Keeping family values at WCC is in the blood

by KIERAN PETRIK-BRUCE
6th March 2023

AS ONE OF THE biggest clubs in the Ringwood District Cricket Association (RDCA), with nine senior teams, teams in juniors and veterans in just about every available age group, and over 300 members, you could feel lost and disconnected with so much happening.
At Warrandyte Cricket Club (WCC), that could not be further from the truth.
This is a club that is as much a part of the community as each of its players.
Speaking to Club President Royce Jaksic about the family feel at the club and how Warrandyte are able to achieve it, Royce said the club was lucky we have a lot of dads who love their cricket.

“It’s rare to find a sport you can play with your sons.
“I have played one or two seasons with all three of my sons and won a few flags; they’ll be some of my best memories.”

Warrandyte is an amazing community, but it is less populous than many of the other areas around the RDCA; the fact that so many people want to be around the club is not by accident.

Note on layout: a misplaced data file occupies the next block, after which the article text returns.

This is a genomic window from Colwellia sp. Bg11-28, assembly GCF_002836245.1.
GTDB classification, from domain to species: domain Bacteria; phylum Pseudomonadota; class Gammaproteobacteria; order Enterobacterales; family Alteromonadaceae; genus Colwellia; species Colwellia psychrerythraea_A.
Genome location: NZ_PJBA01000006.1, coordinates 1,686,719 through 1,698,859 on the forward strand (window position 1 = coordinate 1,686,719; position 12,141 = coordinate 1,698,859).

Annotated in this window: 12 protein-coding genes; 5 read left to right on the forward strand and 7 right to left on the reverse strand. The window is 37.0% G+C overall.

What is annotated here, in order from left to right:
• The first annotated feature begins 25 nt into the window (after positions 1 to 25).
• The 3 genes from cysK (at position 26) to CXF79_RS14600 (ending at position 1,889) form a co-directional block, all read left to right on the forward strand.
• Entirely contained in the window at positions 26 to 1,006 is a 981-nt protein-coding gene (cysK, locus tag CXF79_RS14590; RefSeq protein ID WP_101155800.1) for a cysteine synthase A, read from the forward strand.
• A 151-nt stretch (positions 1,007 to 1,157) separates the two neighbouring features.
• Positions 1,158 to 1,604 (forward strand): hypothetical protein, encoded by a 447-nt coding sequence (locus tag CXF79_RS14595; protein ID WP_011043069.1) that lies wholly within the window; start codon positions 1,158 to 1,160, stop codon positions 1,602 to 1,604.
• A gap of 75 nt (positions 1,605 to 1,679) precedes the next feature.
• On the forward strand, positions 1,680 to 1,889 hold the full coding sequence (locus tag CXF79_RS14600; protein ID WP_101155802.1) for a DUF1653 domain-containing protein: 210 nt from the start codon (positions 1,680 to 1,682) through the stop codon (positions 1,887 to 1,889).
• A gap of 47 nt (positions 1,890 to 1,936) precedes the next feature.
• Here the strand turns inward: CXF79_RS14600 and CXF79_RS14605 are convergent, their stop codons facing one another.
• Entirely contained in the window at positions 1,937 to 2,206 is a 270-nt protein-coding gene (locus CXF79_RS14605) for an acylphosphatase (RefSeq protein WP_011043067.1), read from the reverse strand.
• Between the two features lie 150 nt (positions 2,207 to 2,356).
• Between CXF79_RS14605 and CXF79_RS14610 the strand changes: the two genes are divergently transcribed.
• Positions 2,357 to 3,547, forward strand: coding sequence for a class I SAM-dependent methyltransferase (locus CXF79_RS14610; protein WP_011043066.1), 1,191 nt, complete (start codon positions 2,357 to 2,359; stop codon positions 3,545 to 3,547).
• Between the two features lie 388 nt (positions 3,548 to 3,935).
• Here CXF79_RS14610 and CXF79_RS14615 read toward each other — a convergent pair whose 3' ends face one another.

It is a place where you feel welcomed and accepted, regardless of age, even if you have never played cricket before.
Royce says that he wants Warrandyte to feel like a destination club and that as those coming through the ranks now “start to have kids, they think, I want my kids to be down here because it is a safe environment.”
That is not limited to just father and son either; with the women’s team in its second year, not only are there father and son combinations but now mother and daughter combinations.
Getting more girls and women into the sport is important, but it does not mean it is just the younger generations getting in on the act.
One of the families at Warrandyte, the Grocott family, has mother, father, and two sons, all playing for the Bloods.

“That family is just a salt of the earth family, Royce said.
“Di sits on the committee in the welfare space; we are blessed to have someone of her ilk if any players have mental health problems.
“It is the kind of thing you just can’t buy.”

Son Patrick started playing at the club at 10 years old, has played in the Firsts and is the keeper for the Seconds.
His brother Jeremy has also started playing at the club, and his dad Steve started playing in the Over-40s and is the keeper for the 8th XI.
A family of keepers, Di is the keeper of the Women’s team and has been playing for both of the years the team has been around.
Steve Grocott told the Diary he knows: “one of the great things about WCC is how it brings families together, something this club is proud of.”